Untaken by J.E. Anckorn
Publisher: Curiosity Quills Press
Genre: Young Adult, Sci-Fi/Fantasy, Contemporary, Action/Adventure
Length: Full Length (260 pages)
Age Recommendation: 14+
Heat Level: Sweet
Rating: 3 Stars
Reviewed by Astilbe
It turns out that a real alien invasion is nothing like the Sci-fi shows 14-year-old Gracie loves. Not when it’s your own family who are swallowed whole by those big silver ships. Not if it could be you next.
In her search for her family, Gracie meets Brandon, a high school dropout who would never have been caught dead hanging out with a dork like Gracie before the world ended. Gracie isn’t too crazy about Brandon either, but he has one thing she doesn’t: A plan.
Brandon’s uncle has a cabin up in Maine, and If Gracie and Brandon can survive long enough to get there they can hide out until the Space Men pack up their ships and leave.
Until the army guys come to rescue them, says Brandon.
Brandon is big into army guys.
Gracie has to admit that Brandon’s Awesome Plan probably would have worked out great if wasn’t for Jake.
They found 5-year-old Jake, laying half-dead under the remains of someone’s ranch house. He’s a good kid, even if he won’t-or can’t- talk.
But Jake has a secret, and when Gracie finds out what it is, the fragile new life they’ve started to forge looks set to break apart.
When the people you’ve been counting on to put the world back together start hunting you down, alien invaders are the least of your worries.
The end of the world is no place for keeping secrets. If only Brandon and Gracie knew how to uncover all of them before it’s too late.
It took a little while for the narrators to describe what the aliens look like and why they’re so dangerous, but it was definitely worth the wait. The aliens were incredibly scary creatures, and I only grew more frightened of them as more details about their species were revealed. They were really well done antagonists.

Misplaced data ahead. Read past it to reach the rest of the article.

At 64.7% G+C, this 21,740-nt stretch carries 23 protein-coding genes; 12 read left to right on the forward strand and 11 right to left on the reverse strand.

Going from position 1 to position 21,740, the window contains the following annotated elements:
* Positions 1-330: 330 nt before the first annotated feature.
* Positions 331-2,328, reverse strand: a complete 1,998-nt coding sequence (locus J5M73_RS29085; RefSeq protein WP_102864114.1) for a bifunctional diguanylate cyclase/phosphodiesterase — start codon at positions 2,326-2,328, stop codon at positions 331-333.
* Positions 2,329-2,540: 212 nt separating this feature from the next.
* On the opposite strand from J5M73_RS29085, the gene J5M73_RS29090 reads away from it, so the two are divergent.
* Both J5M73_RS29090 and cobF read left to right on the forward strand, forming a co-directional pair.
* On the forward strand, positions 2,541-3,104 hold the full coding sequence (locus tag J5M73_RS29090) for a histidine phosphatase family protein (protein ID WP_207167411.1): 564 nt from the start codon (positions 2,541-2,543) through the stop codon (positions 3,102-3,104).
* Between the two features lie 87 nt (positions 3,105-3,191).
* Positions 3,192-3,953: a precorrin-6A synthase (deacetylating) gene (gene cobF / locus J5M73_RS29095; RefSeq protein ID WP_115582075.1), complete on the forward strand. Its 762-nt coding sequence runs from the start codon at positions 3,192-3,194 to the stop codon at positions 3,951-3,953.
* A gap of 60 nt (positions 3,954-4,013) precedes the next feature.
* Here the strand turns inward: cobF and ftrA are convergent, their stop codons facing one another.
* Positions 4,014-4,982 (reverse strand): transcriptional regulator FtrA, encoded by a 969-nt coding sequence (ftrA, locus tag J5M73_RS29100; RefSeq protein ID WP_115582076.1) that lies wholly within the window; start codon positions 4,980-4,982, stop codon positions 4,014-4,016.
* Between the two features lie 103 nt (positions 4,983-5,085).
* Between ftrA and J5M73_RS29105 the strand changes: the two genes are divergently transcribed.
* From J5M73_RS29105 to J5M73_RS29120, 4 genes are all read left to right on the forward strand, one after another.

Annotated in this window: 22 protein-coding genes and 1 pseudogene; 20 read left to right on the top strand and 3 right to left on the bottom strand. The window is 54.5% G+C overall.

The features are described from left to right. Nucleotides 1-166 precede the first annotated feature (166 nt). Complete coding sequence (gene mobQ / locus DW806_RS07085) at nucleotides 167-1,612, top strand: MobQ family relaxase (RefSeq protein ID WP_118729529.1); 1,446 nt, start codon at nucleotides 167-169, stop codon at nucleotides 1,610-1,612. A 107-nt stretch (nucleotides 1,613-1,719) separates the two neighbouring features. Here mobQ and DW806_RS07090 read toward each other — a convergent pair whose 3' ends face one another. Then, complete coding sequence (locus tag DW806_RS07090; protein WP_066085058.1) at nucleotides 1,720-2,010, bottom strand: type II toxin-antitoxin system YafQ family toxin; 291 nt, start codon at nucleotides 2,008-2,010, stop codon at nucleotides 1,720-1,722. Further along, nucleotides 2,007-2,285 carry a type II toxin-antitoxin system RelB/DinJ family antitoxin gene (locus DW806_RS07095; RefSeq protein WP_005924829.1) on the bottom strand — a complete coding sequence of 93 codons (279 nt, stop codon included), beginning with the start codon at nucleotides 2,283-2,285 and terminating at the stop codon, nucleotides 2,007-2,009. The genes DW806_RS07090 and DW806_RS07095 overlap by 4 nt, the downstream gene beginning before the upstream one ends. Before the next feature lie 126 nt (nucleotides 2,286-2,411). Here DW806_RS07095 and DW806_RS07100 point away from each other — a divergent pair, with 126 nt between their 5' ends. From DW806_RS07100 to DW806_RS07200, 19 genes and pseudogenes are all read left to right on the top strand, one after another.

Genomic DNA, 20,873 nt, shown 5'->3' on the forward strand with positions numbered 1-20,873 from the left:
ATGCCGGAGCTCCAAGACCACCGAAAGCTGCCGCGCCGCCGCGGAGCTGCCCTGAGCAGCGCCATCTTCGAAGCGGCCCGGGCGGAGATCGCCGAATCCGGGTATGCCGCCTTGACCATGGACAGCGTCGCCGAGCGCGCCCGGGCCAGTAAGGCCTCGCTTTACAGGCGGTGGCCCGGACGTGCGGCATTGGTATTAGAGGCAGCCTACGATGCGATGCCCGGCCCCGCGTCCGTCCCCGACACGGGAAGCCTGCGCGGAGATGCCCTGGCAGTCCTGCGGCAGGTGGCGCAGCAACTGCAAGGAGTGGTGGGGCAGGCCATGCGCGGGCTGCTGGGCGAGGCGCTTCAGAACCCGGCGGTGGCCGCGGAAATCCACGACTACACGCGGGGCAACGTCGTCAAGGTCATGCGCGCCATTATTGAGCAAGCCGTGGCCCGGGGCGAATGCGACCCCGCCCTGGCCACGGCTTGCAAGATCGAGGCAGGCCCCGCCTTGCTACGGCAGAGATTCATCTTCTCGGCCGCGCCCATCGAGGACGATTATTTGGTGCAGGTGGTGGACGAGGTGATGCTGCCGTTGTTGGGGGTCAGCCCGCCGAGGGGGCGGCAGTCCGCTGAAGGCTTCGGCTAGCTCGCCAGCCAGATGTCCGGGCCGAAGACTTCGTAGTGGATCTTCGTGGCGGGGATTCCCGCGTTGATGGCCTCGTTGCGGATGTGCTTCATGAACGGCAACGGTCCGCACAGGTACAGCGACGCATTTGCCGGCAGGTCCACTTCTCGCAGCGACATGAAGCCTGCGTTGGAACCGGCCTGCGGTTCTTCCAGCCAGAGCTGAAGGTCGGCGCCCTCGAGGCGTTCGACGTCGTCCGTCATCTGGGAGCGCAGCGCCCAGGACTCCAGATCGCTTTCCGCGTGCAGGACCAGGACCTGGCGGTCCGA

The beginning included lengthy flashbacks to what Gracie and Brandon’s lives were like before the aliens attacked. While I appreciated the character development that happened in these sections, they did slow down the pacing considerably. I was expecting something much more action-packed than what happened in the first third or so of this book based on how it was marketed to readers.
The transitions between the narrators were quite smooth. While each one was labelled with the name of the person who was remembering a particular series of events, their voices were so distinct that I could have easily figured out who was speaking without this. It was nice to have such a variety of perspectives on what was happening. This is a good example of how to include more than one narrator in the same story.
There were a few plot twists that never made sense to me. They involved certain individuals in this universe doing and saying things that should have been completely out of character for someone in their position. These actions were so unexpected and unpredictable that they pulled me out of the plot altogether. Having more information about why those characters acted that way would have been helpful as I was never sure what those scenes were supposed to be communicating to the audience.
A smart ending is important. While I had a good idea of how this novel might end, it managed to slide a few surprises into the last few scenes that made it hard for me to stop reading. They made sense given everything that had happened to Gracie and her friends early on, but seeing everything come together the way it did kept me on my toes.
I’d recommend Untaken to anyone who enjoys science fiction tales about alien invaders.